TOM HUIZENGA | NPR Tiny Desk Concerts
Tracy Silverman has been called the greatest living exponent of the electric violin. But we're not talking just any electric violin. After he graduated from Juilliard in 1980, Silverman designed his own six-string instrument, creating new musical possibilities and inspiring some of today's greatest composers to write for him — including John Adams (The Dharma at Big Sur) and Terry Riley, who says, "Tracy's violin is like an orchestra in and of itself."
Silverman's instrument looks a little like an electric guitar, a mini Stratocaster complete with frets. To achieve his orchestral sound, he works with looping pedals. They record what he plays, then send the music back out so he can add new layers. On the opening piece, "Matisse: La Danse," notice how he starts with a few simple riffs that soon become the setting for a series of improvised countermelodies all flowing at once.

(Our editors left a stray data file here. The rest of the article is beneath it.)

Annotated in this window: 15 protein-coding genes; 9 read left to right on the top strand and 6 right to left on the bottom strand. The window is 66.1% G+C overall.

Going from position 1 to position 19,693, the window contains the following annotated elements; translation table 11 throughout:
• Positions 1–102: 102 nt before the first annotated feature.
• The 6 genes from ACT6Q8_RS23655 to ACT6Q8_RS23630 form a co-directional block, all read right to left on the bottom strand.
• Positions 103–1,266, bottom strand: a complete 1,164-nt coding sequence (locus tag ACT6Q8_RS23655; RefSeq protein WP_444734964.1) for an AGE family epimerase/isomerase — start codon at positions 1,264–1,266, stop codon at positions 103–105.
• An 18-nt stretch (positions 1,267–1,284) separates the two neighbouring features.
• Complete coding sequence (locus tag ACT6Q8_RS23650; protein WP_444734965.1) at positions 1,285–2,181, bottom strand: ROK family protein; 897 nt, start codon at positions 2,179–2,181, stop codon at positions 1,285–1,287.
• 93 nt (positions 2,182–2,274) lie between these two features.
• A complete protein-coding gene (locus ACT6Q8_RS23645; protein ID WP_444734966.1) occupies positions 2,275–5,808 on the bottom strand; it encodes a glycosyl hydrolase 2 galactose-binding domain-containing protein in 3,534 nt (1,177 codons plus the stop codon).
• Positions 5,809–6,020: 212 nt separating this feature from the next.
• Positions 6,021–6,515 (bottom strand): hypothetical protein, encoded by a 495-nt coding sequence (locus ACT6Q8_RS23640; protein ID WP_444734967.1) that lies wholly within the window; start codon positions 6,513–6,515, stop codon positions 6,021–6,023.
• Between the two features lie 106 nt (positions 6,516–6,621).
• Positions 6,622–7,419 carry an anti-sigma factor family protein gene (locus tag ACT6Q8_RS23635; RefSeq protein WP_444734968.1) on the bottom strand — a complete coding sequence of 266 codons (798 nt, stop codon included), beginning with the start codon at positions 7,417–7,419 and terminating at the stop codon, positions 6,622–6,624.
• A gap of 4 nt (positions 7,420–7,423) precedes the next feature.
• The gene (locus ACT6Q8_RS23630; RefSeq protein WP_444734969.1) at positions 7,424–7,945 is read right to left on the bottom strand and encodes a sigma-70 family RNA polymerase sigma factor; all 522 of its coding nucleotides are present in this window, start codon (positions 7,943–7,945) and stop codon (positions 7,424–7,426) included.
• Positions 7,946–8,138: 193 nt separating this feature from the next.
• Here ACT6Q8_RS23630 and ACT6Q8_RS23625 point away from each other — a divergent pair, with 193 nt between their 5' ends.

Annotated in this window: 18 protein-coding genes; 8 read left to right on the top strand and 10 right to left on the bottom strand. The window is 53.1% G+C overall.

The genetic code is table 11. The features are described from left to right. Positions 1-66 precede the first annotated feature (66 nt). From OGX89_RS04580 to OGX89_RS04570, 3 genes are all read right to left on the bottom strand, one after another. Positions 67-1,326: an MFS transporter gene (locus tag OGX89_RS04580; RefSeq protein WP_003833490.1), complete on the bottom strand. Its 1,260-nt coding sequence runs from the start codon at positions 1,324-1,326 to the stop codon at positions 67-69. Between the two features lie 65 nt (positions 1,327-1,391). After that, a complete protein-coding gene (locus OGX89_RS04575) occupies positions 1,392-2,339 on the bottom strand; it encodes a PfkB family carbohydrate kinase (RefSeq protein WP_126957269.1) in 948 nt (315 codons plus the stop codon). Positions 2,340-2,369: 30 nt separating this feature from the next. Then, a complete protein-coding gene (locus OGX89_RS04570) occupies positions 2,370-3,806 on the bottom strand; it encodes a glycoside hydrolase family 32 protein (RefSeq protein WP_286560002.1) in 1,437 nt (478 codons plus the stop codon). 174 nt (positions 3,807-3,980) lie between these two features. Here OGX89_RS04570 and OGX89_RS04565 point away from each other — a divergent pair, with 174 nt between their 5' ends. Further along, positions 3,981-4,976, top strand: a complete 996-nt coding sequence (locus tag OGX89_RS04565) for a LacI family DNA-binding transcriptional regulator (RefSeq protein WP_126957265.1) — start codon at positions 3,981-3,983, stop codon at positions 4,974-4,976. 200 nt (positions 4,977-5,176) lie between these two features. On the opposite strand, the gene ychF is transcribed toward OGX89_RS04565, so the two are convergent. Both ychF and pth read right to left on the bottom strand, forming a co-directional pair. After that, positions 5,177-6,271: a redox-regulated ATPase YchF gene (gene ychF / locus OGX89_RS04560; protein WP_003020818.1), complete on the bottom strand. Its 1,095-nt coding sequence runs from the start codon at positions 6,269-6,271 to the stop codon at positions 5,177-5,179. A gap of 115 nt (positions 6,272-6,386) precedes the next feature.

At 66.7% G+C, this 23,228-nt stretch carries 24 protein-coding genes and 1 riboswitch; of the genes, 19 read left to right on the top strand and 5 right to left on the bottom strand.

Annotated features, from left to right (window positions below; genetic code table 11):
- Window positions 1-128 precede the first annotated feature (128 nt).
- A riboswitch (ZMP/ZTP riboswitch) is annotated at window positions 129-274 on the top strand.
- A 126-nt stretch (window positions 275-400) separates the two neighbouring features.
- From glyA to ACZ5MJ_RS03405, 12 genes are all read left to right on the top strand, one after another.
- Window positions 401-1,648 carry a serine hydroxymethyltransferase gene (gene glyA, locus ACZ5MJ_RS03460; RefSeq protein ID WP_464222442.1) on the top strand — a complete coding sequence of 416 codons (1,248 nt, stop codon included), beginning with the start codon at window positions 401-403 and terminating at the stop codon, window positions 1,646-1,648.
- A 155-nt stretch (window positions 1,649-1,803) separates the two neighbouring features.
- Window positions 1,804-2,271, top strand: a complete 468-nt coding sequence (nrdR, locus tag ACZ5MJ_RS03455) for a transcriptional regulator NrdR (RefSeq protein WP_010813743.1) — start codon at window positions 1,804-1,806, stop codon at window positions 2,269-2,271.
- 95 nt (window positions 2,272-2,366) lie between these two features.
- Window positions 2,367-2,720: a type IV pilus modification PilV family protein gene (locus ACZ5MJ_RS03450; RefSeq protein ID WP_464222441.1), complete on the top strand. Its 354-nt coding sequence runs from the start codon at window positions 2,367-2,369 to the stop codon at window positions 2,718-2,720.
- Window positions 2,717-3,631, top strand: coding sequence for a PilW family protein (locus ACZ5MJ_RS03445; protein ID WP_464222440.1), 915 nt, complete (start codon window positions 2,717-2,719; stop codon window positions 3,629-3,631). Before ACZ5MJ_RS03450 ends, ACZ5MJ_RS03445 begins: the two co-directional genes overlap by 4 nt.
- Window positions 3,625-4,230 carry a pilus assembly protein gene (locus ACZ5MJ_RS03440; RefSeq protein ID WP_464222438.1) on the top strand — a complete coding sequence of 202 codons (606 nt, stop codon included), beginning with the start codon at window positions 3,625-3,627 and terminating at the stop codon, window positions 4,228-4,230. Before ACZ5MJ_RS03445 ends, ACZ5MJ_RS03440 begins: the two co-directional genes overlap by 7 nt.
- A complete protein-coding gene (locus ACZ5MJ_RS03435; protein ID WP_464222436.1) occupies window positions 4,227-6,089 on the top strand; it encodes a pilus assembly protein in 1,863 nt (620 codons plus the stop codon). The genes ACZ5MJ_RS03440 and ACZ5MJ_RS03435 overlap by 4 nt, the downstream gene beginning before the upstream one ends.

A self-described NPR junkie, Silverman adores the theme music from NPR's various news shows. He couldn't resist cooking up a new piece, a little theme and variations, teasing familiar tunes from All Things Considered and Morning Edition. (He also couldn't resist filming a selfie.)
In Axis and Orbits/Mojo Perpetuo, Silverman's closing number, pizzicato notes set up a foundation for mesmerizing, long-bowed melodies, expanding out into deep space like planets in orbit. With distorted electric guitar sounds and reverb, he finally segues to a more virtuoso section reminiscent of a Paganini Caprice.
Who knew that with a little ingenuity, imagination, six strings and a couple of pedals one could conjure such an enormity of sound from a single instrument? And who knows where Silverman will take his versatile violin next?
- Matisse: La Danse
- Sonata No. 4, "All Notes Considered"
- Axis And Orbits/Mojo Perpetuo
Producers: Denise DeBelius, Tom Huizenga; Audio Engineer: Kevin Wait; Videographers: Denise DeBelius, Olivia Merrion;